Here is the buffer bloat test segment result when I have minimal upstream rate limiting enabled:
said by Netalyzr :

Network buffer measurements (?): Uplink 360 ms, Downlink is good –
We estimate your uplink as having 360 ms of buffering. This level may serve well for maximizing speed while minimizing the impact of large transfers on other traffic.
We were not able to produce enough traffic to load the downlink buffer, or the downlink buffer is particularly small. You probably have excellent behavior when downloading files and attempting to do other tasks.

This is what I see from the same test if I disable upstream traffic shaping:
said by Netalyzr :

Network buffer measurements (?): Uplink 710 ms, Downlink is good –
We estimate your uplink as having 710 ms of buffering. This level can in some situations prove somewhat high, and you may experience degraded performance when performing interactive tasks such as web-surfing while simultaneously conducting large uploads. Real-time applications, such as games or audio chat, may also work poorly when conducting large uploads at the same time.
We were not able to produce enough traffic to load the downlink buffer, or the downlink buffer is particularly small. You probably have excellent behavior when downloading files and attempting to do other tasks.

Depending on network conditions, sometimes the upstream buffering for my connection is over a second.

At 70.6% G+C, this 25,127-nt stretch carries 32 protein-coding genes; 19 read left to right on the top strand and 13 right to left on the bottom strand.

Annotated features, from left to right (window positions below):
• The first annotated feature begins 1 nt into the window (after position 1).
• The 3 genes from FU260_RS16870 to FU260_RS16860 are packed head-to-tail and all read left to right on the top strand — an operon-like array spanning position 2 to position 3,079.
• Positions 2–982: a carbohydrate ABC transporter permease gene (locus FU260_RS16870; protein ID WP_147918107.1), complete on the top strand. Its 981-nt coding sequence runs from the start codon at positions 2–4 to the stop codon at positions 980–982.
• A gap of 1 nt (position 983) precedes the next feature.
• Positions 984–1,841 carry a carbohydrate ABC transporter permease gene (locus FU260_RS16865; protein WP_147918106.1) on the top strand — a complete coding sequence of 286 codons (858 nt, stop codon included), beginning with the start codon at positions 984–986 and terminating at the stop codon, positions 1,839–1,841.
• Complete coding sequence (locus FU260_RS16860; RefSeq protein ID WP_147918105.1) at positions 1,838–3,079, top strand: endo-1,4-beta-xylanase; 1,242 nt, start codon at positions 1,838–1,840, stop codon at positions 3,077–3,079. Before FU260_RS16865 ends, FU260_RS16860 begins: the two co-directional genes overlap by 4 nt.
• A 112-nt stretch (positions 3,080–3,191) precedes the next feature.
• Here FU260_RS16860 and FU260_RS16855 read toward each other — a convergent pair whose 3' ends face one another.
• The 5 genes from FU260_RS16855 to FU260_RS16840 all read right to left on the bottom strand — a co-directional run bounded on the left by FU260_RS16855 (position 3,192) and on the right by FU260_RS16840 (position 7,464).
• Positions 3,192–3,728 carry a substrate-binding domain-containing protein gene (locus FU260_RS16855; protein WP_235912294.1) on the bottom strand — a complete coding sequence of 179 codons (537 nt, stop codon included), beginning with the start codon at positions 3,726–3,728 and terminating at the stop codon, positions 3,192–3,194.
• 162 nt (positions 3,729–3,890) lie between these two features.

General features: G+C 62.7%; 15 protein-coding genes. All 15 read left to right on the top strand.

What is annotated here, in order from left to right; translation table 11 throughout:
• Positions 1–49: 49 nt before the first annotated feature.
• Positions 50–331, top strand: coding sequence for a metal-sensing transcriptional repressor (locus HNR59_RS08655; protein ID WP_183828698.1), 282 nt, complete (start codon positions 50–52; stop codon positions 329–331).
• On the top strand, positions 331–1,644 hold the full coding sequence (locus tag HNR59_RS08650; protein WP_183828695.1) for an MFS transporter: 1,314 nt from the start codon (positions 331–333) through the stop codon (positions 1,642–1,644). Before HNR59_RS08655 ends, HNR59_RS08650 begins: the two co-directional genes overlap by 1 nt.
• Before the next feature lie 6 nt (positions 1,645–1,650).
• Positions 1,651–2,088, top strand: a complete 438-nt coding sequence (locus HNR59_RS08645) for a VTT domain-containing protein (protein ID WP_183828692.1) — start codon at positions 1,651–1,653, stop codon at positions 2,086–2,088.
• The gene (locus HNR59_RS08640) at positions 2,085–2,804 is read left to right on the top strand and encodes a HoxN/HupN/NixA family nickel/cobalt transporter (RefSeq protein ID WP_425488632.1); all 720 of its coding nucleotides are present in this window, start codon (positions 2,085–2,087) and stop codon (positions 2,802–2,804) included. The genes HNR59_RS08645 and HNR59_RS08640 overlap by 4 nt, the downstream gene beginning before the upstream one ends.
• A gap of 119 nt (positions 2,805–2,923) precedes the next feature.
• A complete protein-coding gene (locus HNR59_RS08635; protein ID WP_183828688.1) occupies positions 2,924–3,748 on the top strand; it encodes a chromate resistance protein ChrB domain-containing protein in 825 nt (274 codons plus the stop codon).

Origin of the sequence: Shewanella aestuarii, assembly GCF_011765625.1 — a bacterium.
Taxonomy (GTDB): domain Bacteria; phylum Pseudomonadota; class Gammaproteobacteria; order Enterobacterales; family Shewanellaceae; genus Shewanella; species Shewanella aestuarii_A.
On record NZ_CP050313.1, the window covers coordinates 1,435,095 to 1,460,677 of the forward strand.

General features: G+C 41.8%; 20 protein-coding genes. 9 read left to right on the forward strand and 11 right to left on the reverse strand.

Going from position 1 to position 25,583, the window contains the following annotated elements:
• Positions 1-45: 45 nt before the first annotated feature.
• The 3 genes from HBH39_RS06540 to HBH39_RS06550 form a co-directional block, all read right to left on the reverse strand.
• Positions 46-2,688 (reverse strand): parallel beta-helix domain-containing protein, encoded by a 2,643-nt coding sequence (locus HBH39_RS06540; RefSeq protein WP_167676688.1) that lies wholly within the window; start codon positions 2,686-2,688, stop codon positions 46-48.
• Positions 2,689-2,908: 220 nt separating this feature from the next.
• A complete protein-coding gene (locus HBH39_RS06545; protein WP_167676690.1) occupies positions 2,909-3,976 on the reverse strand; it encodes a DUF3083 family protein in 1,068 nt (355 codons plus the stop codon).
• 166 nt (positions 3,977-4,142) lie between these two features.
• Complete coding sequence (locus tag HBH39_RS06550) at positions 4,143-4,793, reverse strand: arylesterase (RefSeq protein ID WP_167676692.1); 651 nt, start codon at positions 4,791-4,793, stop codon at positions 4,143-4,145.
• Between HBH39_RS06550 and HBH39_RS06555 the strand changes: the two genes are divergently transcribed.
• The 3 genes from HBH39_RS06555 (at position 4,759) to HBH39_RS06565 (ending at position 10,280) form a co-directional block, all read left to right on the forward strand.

I didn't bother to do it for this post, but if I use an old DOCSIS 2 modem (no channel bonding), the upstream buffering drops to ~60 ms.
--
A well-regulated militia, being necessary to the security of a free State, the right of the people to keep and bear arms shall not be infringed.

When governments fear people, there is liberty. When the people fear the government, there is tyranny.


EG
The wings of love
Premium
join:2006-11-18
Union, NJ
kudos:10
reply to FirebirdTN
How are you certain that it is the modem and not something farther upstream ?

FirebirdTN

join:2012-12-13
Brighton, TN
kudos:1
Reviews:
·Comcast

1 edit
Hmmm, by upstream I do not know if you mean further along the comcast network, or further along my home network?

But to try and answer:

Prior to implementing upload traffic shaping on my router, I ran some packet loss testing internally from my LAN headed toward the internet, and from the internet headed toward my LAN [tested from my office PC at work on a 20/20 fibre connection].

When total network failure occurred, internally I could get all the way from my PC to the modem itself, but no further. From the internet I could get all the way to my first hop, but no further. This isn't quite conclusive, as I don't have the ability to test to the modem *itself*, but...its the best I can do. [It will be interesting to hear the Comcast tech's results after monitoring my connection-I'll lay money down he did not see any drops at all. Unfortunately, I haven't heard from him since Thursday].